Friday

27th May 2022

EU helpless to stop Nagorno-Karabakh war

  • "Further escalation and involvement of regional actors cannot be excluded," EU foreign affairs chief Josep Borrell said (Photo: European Union)

The Nagorno-Karabakh conflict is getting worse and there is little the EU can do about it, its top diplomat has said.

The fighting between Armenia and Azerbaijan over the region was "really becoming worse and worse", EU foreign relations chief Josep Borrell told MEPs in Brussels on Wednesday (7 October).

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"Unfortunately, at this point, further escalation and involvement of regional actors cannot be excluded," he added.

The EU did not even know what was really happening on the ground, he noted, due to a fog of disinformation and the absence of international monitors.

And Borrell rounded on MEPs calling for EU "action", saying there was little more he could do than issue statements and work the phones to plead for a ceasefire and to avoid civilian casualties.

"What do you mean by saying we have to act? We do what we can do ... If any of you [MEPs] mean military intervention - it's completely out of the question", he said.

France, along with Russia and the US, co-chairs a diplomatic peace forum on the conflict called the Minsk Group.

And Borrell said Minsk Group talks were the only way to end violence, because it was the only structure Armenia and Azerbaijan recognised.

But he admitted that even this bore little hope.

"This negotiating format has been open for the last 30 years - 30 - without any kind of advance," he said.

Several MEPs urged the EU to take a tough line on Turkey, which stands accused of supplying drones and Syrian mercenaries to Azerbaijan, its ally.

But Borrell ruled out new sanctions on Ankara until an EU summit in December, which was to "take stock" of "how to continue our relations with Turkey", in light, also, of other clashes with EU states over and oil and gas drilling in the eastern Mediterranean.

The European Parliament debate unfolded amid ongoing shelling in the South Caucasus.

Fighting has claimed hundreds of military and civilian lives in the past two weeks in the worst flare-up since full-scale war ended in 1994.

And the rhetoric being used by both sides was designed to "mobilise domestic actors" and "pull in regional ones", Borrell warned.

"To me, there is no doubt that this is a policy of continuing the Armenian genocide and a policy of reinstating the Turkish empire," Armenian prime minister Nikol Pashinyan told the Sky News broadcaster the same day, referring to Turkey's involvement in Nagorno-Karabakh.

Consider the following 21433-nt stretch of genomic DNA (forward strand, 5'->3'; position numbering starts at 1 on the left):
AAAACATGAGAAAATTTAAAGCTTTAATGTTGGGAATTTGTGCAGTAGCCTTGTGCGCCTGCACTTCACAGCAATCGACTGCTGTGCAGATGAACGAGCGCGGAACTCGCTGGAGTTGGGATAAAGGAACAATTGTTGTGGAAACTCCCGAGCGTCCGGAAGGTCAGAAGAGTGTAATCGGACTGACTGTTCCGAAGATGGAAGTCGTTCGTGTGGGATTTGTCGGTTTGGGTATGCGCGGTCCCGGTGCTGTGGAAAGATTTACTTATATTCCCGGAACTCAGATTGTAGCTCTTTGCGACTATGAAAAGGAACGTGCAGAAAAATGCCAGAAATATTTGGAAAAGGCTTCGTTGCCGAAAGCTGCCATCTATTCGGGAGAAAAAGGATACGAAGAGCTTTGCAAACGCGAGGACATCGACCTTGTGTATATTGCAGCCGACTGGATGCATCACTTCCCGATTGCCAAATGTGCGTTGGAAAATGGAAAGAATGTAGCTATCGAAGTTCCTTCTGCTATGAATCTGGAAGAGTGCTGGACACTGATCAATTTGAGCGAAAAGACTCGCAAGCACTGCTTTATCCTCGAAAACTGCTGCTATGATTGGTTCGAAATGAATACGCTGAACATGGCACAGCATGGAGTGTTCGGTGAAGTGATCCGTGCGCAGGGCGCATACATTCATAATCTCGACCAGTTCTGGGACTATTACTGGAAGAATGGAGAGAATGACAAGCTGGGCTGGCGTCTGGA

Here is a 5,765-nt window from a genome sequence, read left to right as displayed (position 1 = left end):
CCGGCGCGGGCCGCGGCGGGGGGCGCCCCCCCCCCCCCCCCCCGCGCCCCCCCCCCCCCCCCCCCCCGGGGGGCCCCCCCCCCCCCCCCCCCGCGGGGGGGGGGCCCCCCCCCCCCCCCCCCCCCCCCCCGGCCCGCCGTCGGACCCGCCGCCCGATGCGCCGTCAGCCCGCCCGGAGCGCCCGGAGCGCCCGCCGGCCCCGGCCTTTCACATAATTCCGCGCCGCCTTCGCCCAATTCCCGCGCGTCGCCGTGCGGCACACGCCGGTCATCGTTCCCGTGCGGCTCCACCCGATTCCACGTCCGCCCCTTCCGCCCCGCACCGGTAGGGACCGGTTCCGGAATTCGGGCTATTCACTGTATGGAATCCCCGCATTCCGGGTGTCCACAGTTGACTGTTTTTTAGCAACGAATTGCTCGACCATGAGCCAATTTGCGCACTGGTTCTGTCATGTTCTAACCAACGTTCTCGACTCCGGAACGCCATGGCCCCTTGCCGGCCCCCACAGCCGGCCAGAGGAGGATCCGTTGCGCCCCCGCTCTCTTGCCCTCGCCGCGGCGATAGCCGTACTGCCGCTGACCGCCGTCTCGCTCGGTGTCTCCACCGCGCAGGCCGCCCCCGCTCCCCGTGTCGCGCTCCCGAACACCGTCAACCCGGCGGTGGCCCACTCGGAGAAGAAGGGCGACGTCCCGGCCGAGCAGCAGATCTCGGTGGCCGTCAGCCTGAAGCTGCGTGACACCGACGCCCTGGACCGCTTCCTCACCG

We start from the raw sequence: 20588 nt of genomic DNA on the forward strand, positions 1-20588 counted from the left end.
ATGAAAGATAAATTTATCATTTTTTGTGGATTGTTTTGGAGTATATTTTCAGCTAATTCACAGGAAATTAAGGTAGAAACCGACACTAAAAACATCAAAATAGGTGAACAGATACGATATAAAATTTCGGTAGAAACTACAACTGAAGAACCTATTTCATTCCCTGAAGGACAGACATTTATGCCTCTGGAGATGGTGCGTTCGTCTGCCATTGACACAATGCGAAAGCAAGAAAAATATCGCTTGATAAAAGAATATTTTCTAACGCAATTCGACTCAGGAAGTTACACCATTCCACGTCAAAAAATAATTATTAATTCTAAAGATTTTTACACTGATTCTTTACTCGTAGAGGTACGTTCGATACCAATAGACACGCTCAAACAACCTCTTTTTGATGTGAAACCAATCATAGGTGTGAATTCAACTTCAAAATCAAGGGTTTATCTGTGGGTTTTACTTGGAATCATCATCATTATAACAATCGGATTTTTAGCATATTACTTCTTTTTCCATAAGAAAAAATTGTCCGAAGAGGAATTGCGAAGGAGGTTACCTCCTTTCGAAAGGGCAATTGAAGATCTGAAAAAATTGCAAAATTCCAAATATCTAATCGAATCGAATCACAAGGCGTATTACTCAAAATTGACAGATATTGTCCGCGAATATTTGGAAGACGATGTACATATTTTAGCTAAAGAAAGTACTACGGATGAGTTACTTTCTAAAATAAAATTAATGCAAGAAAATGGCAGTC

For their part, Iran and Russia likewise warned of escalation.

The conflict was becoming a "regional war", Iranian president Hassan Rouhani told Iranian state media on Wednesday.

"Iran will not allow anyone ... to bring terrorists that Iran has fought for years to our border," he added, referring to Turkey's Syrian brigades in Azerbaijan.

Nagorno-Karabakh was becoming a magnet for jihadist mercenaries and "a new launch pad for international terrorist organisations", Sergei Naryshkin, the head of Russia's foreign intelligence service, the SVR, said on Tuesday.

"We are talking about hundreds and already even thousands of radicals hoping to earn money in a new Karabakh war," he said.

The Syrian president, Bashar al-Assad, also attacked Turkish president Recep Tayyip Erdoğan, calling him "the main instigator and the initiator" of the war.

Erdoğan logic

But Erdoğan showed no sign of backing off, in what Borrell called Turkey's "stronger and more assertive posture" and which the EU diplomat linked to a dial-down of US interest in the South Caucasus region.

Erdoğan's "logic" was to destabilise the Minsk Group because Turkey had no say in the existing structure for Galip Dalay, an expert at the Robert Bosch Academy in Berlin.

"Turkey's logic in almost all corners of the map is disruption. Anything that undermines the status quo is good for it, because the previous status quo was seen to counter its interests," Dalay told the Reuters news agency.

And Erdoğan's domestic popularity went up over his recent EU clash on oil and gas drilling, a recent poll showed.

"All of these conflicts out there boost the perception that Turkey is a country under siege, rightly or wrongly," Sinan Ülgen, from the Istanbul-based think-tank EDAM, said.

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